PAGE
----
It refers to the fact that we do not take payments from insurance companies. (In fact, we don’t work with insurance at all.) This means that we work for you, and you alone. There is no insurance company intruding on the relationship between you and Dr. Bergland, i.e., you have a direct relationship with your doctor.

It’s care for the “day to day stuff”, in other words, wellness care / checkups, outpatient treatment of most medical problems (high blood pressure, diabetes, thyroid disease, arthritis, and many others), treatment of most minor injuries, stitching of minor wounds, and minor procedures such as skin biopsies, etc. On the other hand, the term subspecialty care refers to more specialized medical or major surgical care such as appendectomy, hernia repairs, joint replacements, care for advanced heart or lung disease, etc.

When it comes to primary care (see above if this term is unclear) health insurance has not been adding value for us. Rather, the involvement of health insurance in primary care has served to increase the costs for patients, burden the doctors and patients with red tape, and distract doctors from what matters most – the care of their patients. Think about how your auto or homeowner’s insurance works: you have it for the unplanned major expense, such as a car wreck or fire. You don’t use your auto insurance though to pay to fill up the gas tank. In U.S. healthcare though, we have been using insurance to pay for day to day expenses in primary care, which actually doesn’t have to be expensive. Primary care has become expensive though, largely because we are using insurance to pay for it. The Direct Primary Care movement is breaking this vicious cycle, eliminating the insurance company from the primary doctor / patient relationship, and allowing doctors to provide more personal, rational, and thorough care to their patients, all for a much lower cost than with insurance-based practices.

No, it’s part of the membership.

What about for stitches? No; again, it’s part of the membership.

What about for a cast or splint? You guessed it: no, that’s part of the membership too.

Yes, we do, and again, that would be part of the membership (no additional charge).

Call Dr. Bergland, anytime. In fact, we encourage that. Often times if something comes up at night or on a weekend, people assume an ER visit is needed, when in fact that may not be the case. One advantage of having a primary care doctor that knows you well and is available is that when something comes up, your doctor has your back. By calling Dr. Bergland and going over your symptoms or situation, he can advise you whether emergency care is needed, or if not, what the options may be. In some cases, the solution may be an appointment first thing the next morning, or meeting Dr. Bergland at the clinic after hours, or in some cases Dr. Bergland may do a house call (really; we are not kidding here).

Your credit card will be billed for the membership fee automatically each month.

Yes, you can. We certainly encourage folks to keep some type of coverage or arrangement to manage the major or unplanned medical expenses. When you don’t need to use your insurance to cover primary care though, then the high deductible plans can truly be used for “major medical” situations.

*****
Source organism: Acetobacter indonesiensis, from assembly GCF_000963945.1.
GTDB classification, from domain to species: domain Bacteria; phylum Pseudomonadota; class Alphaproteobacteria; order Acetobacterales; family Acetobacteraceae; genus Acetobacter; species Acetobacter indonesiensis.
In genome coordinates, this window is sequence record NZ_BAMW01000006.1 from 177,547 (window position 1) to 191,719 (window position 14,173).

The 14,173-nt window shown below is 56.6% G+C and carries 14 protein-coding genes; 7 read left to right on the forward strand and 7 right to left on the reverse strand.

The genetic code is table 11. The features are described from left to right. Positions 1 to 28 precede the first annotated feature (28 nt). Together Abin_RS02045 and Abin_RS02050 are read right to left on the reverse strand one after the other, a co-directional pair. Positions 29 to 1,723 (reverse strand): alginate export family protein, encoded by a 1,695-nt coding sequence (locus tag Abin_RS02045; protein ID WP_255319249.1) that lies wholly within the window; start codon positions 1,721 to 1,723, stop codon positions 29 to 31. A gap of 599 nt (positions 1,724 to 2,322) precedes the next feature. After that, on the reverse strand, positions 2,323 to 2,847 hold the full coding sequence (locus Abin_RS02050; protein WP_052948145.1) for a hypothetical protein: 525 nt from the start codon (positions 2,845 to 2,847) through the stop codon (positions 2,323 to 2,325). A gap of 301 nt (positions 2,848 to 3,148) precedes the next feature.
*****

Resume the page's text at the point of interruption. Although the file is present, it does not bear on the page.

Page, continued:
When clinics, labs, or hospitals work with insurance companies, this actually adds expense for them. Insurance companies have created complex billing requirements (which means added billing staff for the labs/hospitals/etc.), they often find reasons to deny claims (leading to repeat billing), and they generally do not pay promptly. On the other hand, when a lab or hospital knows that it can be paid promptly, without having to submit multiple complicated claim forms, then the billing process is less expensive for them, and they are often willing to give a more favorable price.

Yes, you can. The fact that Dr. Bergland has ordered an outside test / imaging study / etc. will not affect your ability to have it covered.

Yes, you can. The fact that Dr. Bergland has initiated the referral will not affect your ability to have it covered.

This would not work well. One important component of DPC is that by having an established relationship with a doctor, who knows you, has your records, etc., you and the doctor are both set up for success when something comes up. DPC is not meant to be an urgent care facility for nonmembers. Also, the enrollment process involves completing a Patient Agreement, and it would be unethical for us to expect you to sign such an agreement when you are in the midst of an urgent or emergent medical situation. If you think this type of clinic is for you, then it is to your advantage to enroll now, so that we can get to know each other well, obtain your prior medical records, and be ready if / when something does come up.

Depending on the reason for your hospital stay, your care there would be managed by a hospitalist (a doctor who takes care only of hospitalized patients, and is specialized in this type of care) or a surgeon. Dr. Bergland will, however, keep in close touch with you and the hospitalist or surgeon so as to be ready to pick up where the hospital care leaves off when you are discharged.

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